Karen Lewis’ potential bid for Chicago Mayor has moved beyond just a thought — it’s an “organic,” growing movement, the fiery Chicago Teachers Union president said.
Lewis revealed on Monday she already has an unofficial exploratory committee in the works, a chairperson has been named and her camp is working to have a representative in each of the city’s 77 neighborhoods.
Since an Early & Often poll released Sunday put Lewis at a 9-percentage-point advantage over Mayor Rahm Emanuel, Lewis’ phone has been ringing non-stop, she said.
“They’ve been coming from all over the country,” Lewis said in an interview Monday. “Facebook is blowing up. Twitter is blowing up.”
Lewis lashed out at Emanuel camp’s initial response to the poll published by the Sun-Times political portal. An Emanuel political spokesman called the poll numbers “laughable.”
“There are a variety of ways to look at these problems, but laughable isn’t one of them,” said Lewis, the mayor’s top critic during the closing of 50 schools. “That is how people feel — that they’ve been laughed at and ignored.”
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Lewis said she’s still not made a final decision on whether to enter the contest.
But she is already thinking about strategy. That involves drilling down to the community level on resident concerns and having a representative for each of the city’s 77 official community areas.
Lewis described an ongoing effort to reach out to communities.
“It’s an organic, grass-roots movement that doesn’t have a top down organization. I think that’s unusual to so many people,” Lewis said.
Lewis’ spokeswoman, Stephanie Gadlin described it as “people-centered Democracy.”
“We’re knocking on doors, talking to people: ‘What are your concerns? What’s happening?’ It’s all part of the whole exploratory process,” Gadlin said. “An exploratory committee is in the works. The paperwork hasn’t been filed. It’s in development.”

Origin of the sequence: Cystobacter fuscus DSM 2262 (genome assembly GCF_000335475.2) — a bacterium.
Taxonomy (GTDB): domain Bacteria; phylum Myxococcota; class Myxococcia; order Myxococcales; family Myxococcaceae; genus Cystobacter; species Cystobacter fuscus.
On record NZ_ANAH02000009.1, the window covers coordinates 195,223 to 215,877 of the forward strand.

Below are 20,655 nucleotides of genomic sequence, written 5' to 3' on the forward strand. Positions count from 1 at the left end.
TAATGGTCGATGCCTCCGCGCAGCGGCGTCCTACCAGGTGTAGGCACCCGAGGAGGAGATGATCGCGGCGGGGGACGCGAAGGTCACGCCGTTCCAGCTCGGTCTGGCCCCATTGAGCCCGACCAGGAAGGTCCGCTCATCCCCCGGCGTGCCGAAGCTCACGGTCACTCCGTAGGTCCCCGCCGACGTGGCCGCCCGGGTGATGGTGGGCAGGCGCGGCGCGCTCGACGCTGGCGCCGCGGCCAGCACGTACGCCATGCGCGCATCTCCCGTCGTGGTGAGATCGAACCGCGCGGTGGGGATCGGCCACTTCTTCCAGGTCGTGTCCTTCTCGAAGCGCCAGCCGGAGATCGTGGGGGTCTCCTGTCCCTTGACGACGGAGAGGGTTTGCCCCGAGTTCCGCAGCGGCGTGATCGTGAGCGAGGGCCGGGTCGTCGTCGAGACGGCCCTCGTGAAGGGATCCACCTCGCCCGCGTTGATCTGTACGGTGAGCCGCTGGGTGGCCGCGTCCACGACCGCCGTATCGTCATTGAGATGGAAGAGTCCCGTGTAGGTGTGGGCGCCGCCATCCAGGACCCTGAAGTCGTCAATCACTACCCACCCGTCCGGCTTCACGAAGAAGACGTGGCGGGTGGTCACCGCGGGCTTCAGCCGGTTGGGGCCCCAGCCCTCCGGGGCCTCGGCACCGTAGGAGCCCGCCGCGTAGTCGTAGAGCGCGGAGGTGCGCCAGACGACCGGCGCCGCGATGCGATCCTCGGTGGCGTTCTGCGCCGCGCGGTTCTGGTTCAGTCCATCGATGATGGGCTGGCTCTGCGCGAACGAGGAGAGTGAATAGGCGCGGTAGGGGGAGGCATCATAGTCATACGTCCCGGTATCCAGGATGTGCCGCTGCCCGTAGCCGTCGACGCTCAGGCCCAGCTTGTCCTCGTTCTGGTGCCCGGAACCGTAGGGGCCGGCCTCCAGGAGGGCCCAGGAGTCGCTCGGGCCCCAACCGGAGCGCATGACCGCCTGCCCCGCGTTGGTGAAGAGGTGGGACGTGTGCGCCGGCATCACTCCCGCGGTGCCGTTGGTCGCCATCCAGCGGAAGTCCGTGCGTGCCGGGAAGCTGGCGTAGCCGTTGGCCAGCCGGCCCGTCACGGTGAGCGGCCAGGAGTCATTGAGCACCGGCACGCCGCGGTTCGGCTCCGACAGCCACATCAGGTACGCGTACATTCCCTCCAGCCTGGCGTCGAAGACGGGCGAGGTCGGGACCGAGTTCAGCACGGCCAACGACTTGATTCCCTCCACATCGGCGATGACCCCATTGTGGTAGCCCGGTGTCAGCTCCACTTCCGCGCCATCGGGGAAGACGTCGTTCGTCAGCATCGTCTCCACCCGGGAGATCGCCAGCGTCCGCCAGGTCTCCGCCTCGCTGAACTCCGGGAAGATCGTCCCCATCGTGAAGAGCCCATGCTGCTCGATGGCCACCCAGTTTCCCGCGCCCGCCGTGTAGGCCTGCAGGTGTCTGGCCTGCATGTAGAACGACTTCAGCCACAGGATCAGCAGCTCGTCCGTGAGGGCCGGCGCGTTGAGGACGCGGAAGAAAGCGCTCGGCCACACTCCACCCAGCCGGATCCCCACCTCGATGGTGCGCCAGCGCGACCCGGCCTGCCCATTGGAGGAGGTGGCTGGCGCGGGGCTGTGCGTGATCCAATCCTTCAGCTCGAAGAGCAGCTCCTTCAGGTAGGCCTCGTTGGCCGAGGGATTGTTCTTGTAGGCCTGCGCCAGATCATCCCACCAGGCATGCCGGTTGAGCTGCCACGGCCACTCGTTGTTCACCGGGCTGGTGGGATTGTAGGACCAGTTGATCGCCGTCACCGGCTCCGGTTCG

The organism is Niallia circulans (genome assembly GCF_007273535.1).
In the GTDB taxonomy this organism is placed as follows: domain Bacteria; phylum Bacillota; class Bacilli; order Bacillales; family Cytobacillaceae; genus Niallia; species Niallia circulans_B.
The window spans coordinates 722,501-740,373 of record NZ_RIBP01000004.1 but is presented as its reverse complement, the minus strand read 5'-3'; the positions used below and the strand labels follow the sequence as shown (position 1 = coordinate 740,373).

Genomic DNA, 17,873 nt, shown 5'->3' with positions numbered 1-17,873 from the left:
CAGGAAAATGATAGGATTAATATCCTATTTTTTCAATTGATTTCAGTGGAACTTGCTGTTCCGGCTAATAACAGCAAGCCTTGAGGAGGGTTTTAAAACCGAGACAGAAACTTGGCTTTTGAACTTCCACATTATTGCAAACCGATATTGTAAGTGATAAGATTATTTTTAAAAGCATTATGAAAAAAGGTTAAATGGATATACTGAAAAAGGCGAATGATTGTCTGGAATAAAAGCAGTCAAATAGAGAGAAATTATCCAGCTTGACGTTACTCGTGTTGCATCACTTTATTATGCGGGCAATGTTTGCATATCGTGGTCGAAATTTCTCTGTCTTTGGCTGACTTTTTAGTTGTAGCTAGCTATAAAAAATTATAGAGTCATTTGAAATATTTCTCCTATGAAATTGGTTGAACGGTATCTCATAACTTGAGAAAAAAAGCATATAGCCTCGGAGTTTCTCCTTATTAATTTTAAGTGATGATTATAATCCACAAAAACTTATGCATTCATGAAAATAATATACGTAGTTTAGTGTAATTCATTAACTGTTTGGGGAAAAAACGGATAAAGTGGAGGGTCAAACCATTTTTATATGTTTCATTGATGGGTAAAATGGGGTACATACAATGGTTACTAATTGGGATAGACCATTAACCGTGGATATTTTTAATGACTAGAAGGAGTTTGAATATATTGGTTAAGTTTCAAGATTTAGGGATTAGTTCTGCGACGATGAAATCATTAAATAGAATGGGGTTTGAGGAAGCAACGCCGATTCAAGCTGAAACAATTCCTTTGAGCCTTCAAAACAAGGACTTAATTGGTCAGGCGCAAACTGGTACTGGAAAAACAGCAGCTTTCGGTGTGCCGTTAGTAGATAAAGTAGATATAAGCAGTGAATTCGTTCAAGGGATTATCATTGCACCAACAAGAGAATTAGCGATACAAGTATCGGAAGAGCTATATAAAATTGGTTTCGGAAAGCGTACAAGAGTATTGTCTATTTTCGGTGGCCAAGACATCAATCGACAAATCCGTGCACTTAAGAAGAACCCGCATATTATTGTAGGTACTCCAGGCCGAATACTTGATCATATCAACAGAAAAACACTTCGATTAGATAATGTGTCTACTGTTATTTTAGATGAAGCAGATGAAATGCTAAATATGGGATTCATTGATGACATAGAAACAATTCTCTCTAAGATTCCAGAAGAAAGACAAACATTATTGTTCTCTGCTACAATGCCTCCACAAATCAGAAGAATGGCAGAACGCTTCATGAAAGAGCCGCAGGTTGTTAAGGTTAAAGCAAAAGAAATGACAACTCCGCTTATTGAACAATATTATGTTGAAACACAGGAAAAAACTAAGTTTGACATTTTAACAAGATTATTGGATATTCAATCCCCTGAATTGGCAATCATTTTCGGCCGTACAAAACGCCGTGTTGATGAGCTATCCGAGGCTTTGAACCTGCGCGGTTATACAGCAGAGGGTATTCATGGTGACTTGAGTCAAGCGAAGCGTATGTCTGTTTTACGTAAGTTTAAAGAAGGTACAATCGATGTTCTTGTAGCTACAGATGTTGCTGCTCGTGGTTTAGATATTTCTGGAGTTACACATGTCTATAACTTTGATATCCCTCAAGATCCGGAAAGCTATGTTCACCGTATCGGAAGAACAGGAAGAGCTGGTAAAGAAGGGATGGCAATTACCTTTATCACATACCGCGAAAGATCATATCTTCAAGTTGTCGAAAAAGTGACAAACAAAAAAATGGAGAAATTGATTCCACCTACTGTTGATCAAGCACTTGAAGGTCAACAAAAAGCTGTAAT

Separately, there’s a growing progressive push in Chicago that is begging for an alternative to Emanuel. On Monday, MoveOn.org Political Action released a survey that said 85 percent of its 75,000 Chicago members wanted a “progressive challenger” to Emanuel.
Another local group, Grassroots Illinois Action, isn’t backing a particular candidate.
However, field director Abbie Illenberger said the group is building both its member and financial base in hopes to possibly boost the right candidate’s campaign. Illenberger said the group’s work is in the backdrop of Emanuel having $7 million in the bank and having a SuperPAC that has the potential to match that amount. The mayoral election is Feb. 24, 2015.
“The ability for regular, working people to run means we have to organize ourselves and do it collectively,” Illenberger said.
Despite low poll numbers both overall and with African American voters in particular, Emanuel — with $7 million in the bank — no doubt has a fund-raising advantage over any challenger. He has the ability to tap Bill or Hillary Clinton to help boost his dollars. And no doubt President Barack Obama will again campaign on behalf of his former chief of staff.
Cook County Board President Toni Preckwinkle, generally considered the most formidable possible opponent to Emanuel, continues to dance around the question of whether she will run. Former Ald. Robert Shaw and William J. Kelley have announced their candidacies.
The automated Early & Often Poll found Lewis leading Emanuel 45 percent to 36 percent with 18 percent of the likely voters undecided. In another match-up, Preckwinkle was beating Emanuel 55 percent to 31 percent.
In separate pairings, Emanuel was beating former Ald. Robert Shaw 47 percent to 29 percent and Ald. Robert Fioretti (2nd) 45 percent to 30 percent.
The automated telephone poll was conducted last Wednesday by We Ask America. It was based on a random sample of 1,037 likely voters and had an error margin of plus or minus 3.04 percentage points.
Emanuel’s camp initially dismissed the numbers as “entirely laughable.” But his political team declined to comment Monday on Lewis’ potential challenge.
Gadlin tweaked Emanuel’s camp for its first response.
“They can laugh,” she said, “laugh themselves out of office.”